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Transition Tool availability on Tuesday 28 October 2014

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The Transition Tool will be offline for a few hours on Tuesday 28 October 2014.

What you need to know

Because the transition tool will be offline:

  • there will be no transitions on 27, 28 or 29 October
  • users will not be able to edit existing or add new mappings in the Transition Tool for a few hours on 28 October
  • users will still be able to access the tool and amend mappings on 27, 29, and most of 28 October

All existing mappings will continue to work throughout this time.

Why the tool will be offline

The Transition Tool has been used to transition over 650 websites so far and by December it will be managing around 1,000 websites.  The tool generates vital analytics for these websites so that users can identify and fix any missing mappings and look at how redirects and archive links are performing.

Given the critical importance of the tool to GOV.UK, we’ve taken the opportunity to review the underlying architecture to ensure it remains sustainable for many years to come.

Data from the Transition Tool shows us that traffic to old domains does not drop off as quickly as we first suspected.  There are still around 37,000 hits a day on the old Department for Comunities and Local Government (DCLG) domain, almost 2 years after the department became the first to transition to GOV.UK. The old MOD domain,, still generates spikes in traffic of over 1 million visitors a day.

A chart showing DCLG data from the transition tool


As well as those that have already moved, we are about to transition some huge websites to GOV.UK, including HM Revenue and Customs (HMRC) which alone attracts 3 to 4 million visitors every day. This means 2 things:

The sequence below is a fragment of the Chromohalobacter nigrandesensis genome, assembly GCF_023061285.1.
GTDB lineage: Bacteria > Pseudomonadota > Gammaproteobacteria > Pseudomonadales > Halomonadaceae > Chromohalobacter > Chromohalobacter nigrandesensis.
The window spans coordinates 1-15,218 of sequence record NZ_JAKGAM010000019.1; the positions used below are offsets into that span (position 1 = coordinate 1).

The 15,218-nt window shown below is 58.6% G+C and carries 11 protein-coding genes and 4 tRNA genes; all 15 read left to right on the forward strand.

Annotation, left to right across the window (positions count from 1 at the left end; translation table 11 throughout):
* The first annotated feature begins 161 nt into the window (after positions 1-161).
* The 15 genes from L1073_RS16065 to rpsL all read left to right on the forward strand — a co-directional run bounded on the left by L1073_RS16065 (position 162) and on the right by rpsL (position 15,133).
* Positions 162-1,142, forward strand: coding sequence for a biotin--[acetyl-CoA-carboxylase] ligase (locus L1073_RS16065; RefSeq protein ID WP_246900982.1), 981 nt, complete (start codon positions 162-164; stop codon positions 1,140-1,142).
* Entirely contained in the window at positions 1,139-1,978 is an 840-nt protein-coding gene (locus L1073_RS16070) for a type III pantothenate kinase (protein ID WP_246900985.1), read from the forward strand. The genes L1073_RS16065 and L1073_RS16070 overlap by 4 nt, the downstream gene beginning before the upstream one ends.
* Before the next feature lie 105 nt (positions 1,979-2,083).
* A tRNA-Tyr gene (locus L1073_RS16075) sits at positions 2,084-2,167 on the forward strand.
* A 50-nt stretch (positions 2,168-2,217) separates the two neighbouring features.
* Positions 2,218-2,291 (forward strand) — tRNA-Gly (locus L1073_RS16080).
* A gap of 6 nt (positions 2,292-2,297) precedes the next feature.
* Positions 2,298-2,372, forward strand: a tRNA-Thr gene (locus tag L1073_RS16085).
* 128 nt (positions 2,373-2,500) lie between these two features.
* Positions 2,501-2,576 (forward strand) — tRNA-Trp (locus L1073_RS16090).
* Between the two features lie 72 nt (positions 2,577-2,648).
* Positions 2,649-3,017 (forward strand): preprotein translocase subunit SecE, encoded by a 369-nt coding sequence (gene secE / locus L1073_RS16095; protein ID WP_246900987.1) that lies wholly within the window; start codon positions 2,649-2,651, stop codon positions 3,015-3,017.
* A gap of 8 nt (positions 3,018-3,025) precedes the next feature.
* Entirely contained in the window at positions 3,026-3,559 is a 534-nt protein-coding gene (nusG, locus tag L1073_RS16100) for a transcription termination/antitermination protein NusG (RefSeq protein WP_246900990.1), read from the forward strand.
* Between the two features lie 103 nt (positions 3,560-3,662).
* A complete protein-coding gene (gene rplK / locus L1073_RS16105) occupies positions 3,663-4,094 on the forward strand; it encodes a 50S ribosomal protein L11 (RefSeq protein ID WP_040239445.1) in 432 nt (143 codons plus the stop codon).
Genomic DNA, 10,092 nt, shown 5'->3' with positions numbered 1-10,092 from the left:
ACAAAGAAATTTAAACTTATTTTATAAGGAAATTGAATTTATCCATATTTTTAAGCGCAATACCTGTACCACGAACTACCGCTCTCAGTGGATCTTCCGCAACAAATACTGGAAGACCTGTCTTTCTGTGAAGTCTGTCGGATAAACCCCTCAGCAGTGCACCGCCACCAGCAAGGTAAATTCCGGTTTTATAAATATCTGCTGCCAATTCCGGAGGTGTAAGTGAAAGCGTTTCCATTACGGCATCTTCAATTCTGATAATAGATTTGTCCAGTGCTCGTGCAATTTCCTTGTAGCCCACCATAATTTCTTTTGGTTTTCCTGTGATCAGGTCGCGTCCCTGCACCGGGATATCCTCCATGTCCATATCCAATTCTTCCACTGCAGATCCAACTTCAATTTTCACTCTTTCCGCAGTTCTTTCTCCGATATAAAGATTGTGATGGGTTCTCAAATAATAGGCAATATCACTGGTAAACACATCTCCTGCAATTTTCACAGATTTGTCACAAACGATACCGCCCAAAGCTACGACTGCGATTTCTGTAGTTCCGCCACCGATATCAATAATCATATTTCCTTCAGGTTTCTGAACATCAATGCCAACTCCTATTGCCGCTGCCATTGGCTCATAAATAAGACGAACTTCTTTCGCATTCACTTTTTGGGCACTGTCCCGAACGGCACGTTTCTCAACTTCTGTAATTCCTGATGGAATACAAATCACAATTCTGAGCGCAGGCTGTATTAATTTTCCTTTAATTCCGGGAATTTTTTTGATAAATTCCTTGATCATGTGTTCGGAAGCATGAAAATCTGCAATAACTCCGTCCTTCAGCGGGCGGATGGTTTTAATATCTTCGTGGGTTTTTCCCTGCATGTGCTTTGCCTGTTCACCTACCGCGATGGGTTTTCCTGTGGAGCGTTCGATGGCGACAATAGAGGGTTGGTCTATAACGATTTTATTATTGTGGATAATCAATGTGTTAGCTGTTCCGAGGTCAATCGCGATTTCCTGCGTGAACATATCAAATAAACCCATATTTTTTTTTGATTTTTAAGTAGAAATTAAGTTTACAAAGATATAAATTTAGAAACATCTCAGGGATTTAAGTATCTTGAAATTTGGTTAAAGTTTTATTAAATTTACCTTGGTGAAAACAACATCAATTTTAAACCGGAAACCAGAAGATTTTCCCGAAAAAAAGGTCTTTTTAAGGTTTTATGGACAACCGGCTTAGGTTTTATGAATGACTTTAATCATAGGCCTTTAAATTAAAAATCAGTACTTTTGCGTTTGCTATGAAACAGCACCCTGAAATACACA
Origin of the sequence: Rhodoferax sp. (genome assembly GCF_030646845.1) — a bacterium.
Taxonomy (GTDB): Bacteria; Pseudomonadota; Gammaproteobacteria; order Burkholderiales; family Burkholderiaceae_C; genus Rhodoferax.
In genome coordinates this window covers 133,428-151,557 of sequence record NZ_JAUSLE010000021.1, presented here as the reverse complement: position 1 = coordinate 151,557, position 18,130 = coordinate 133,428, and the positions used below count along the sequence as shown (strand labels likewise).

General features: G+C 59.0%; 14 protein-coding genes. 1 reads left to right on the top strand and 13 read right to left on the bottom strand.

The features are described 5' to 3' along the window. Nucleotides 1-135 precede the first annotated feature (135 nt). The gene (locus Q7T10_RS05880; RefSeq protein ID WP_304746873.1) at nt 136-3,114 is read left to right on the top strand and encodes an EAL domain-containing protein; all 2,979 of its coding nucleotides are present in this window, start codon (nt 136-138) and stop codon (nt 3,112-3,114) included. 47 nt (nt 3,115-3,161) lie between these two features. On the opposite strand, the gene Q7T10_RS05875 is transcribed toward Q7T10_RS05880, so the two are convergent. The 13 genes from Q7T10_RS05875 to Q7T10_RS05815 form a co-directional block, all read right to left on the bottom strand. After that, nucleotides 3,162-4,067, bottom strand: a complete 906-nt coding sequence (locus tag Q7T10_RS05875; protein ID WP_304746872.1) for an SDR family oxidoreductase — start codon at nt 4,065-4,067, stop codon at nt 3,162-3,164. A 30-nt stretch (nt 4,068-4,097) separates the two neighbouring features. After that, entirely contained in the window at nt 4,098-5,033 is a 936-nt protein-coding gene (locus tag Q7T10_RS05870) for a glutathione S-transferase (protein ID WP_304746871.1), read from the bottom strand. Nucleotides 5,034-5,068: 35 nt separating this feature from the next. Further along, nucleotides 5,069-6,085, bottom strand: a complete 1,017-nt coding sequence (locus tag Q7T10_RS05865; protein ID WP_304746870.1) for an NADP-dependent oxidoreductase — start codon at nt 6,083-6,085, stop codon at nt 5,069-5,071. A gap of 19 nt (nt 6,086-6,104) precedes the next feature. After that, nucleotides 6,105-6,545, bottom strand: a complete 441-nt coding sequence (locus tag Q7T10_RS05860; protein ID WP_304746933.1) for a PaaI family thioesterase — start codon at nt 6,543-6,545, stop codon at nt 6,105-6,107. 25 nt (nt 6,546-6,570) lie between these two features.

• there's a lot of traffic that the Transition Tool will need to analyse
  • this traffic will continue for many years

A new database: PostgreSQL

To make sure the Transition Tool is sustainable in the long term, we are changing the underlying database to PostgreSQL. It is a popular, standards-compliant, open source database already used by a number of applications within GDS, including the Performance Platform.

We’ll say more about our reasons for choosing PostgreSQL in a separate technical blog post.

We have developed a migration plan to ensure the smooth transition to PostgreSQL. Most of the work will not affect any users, but the migration does require us to swap over to the new database. This means the Transition Tool will be unavailable for a short time.

Part of the plan is to have a ‘data freeze’ to make sure no data is lost when we switch to the new database. This means no updates to existing data, ie making changes to existing mappings or adding new mappings. We will therefore prevent users accessing the Transition Tool for this period.

All existing mappings will continue to work throughout this time.

While that should be the only impact on users of the Tool, we would also prefer organisations not to switch off old sites and redirect to GOV.UK on the day before or the day after the migration to PostgreSQL.

We have proposed to do the migration when we believe there are no planned transitions, so the impact on all our users should be minimal.  This vital work will make the Transition Tool an application that continues to serve users’ needs for the foreseeable future.


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